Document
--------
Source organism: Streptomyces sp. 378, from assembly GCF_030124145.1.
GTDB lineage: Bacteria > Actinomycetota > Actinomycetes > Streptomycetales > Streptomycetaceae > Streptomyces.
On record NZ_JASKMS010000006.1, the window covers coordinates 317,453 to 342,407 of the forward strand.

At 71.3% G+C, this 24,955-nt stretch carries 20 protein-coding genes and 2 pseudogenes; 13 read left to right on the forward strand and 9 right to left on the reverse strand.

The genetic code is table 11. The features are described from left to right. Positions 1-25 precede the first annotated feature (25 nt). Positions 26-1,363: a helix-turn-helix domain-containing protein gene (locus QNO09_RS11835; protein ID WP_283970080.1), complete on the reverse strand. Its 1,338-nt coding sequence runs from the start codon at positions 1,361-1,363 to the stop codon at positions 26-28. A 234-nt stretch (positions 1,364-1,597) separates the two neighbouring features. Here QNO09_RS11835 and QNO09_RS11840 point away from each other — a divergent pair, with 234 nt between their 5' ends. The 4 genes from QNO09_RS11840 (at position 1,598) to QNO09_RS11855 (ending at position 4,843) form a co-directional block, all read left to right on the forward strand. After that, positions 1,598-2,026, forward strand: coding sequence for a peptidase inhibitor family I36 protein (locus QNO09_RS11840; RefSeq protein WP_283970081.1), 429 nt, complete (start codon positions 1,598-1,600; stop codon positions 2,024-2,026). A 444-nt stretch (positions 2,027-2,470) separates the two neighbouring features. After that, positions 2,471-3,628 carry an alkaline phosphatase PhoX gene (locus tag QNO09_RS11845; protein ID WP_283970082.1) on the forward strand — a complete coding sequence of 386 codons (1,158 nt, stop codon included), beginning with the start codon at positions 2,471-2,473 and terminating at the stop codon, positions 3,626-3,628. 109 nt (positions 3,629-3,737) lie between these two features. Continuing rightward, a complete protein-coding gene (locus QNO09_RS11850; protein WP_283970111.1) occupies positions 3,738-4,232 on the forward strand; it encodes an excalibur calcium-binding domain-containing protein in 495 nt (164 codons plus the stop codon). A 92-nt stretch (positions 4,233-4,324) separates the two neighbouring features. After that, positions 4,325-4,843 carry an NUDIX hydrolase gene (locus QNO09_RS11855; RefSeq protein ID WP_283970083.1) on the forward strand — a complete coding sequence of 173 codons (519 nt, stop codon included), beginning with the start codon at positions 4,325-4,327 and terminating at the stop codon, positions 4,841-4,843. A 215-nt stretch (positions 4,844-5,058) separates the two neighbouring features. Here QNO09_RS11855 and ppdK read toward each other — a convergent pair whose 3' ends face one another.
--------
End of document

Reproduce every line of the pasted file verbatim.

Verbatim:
Source organism: Streptomyces sp. 378, from assembly GCF_030124145.1.
GTDB lineage: Bacteria > Actinomycetota > Actinomycetes > Streptomycetales > Streptomycetaceae > Streptomyces.
On record NZ_JASKMS010000006.1, the window covers coordinates 317,453 to 342,407 of the forward strand.

At 71.3% G+C, this 24,955-nt stretch carries 20 protein-coding genes and 2 pseudogenes; 13 read left to right on the forward strand and 9 right to left on the reverse strand.

The genetic code is table 11. The features are described from left to right. Positions 1-25 precede the first annotated feature (25 nt). Positions 26-1,363: a helix-turn-helix domain-containing protein gene (locus QNO09_RS11835; protein ID WP_283970080.1), complete on the reverse strand. Its 1,338-nt coding sequence runs from the start codon at positions 1,361-1,363 to the stop codon at positions 26-28. A 234-nt stretch (positions 1,364-1,597) separates the two neighbouring features. Here QNO09_RS11835 and QNO09_RS11840 point away from each other — a divergent pair, with 234 nt between their 5' ends. The 4 genes from QNO09_RS11840 (at position 1,598) to QNO09_RS11855 (ending at position 4,843) form a co-directional block, all read left to right on the forward strand. After that, positions 1,598-2,026, forward strand: coding sequence for a peptidase inhibitor family I36 protein (locus QNO09_RS11840; RefSeq protein WP_283970081.1), 429 nt, complete (start codon positions 1,598-1,600; stop codon positions 2,024-2,026). A 444-nt stretch (positions 2,027-2,470) separates the two neighbouring features. After that, positions 2,471-3,628 carry an alkaline phosphatase PhoX gene (locus tag QNO09_RS11845; protein ID WP_283970082.1) on the forward strand — a complete coding sequence of 386 codons (1,158 nt, stop codon included), beginning with the start codon at positions 2,471-2,473 and terminating at the stop codon, positions 3,626-3,628. 109 nt (positions 3,629-3,737) lie between these two features. Continuing rightward, a complete protein-coding gene (locus QNO09_RS11850; protein WP_283970111.1) occupies positions 3,738-4,232 on the forward strand; it encodes an excalibur calcium-binding domain-containing protein in 495 nt (164 codons plus the stop codon). A 92-nt stretch (positions 4,233-4,324) separates the two neighbouring features. After that, positions 4,325-4,843 carry an NUDIX hydrolase gene (locus QNO09_RS11855; RefSeq protein ID WP_283970083.1) on the forward strand — a complete coding sequence of 173 codons (519 nt, stop codon included), beginning with the start codon at positions 4,325-4,327 and terminating at the stop codon, positions 4,841-4,843. A 215-nt stretch (positions 4,844-5,058) separates the two neighbouring features. Here QNO09_RS11855 and ppdK read toward each other — a convergent pair whose 3' ends face one another.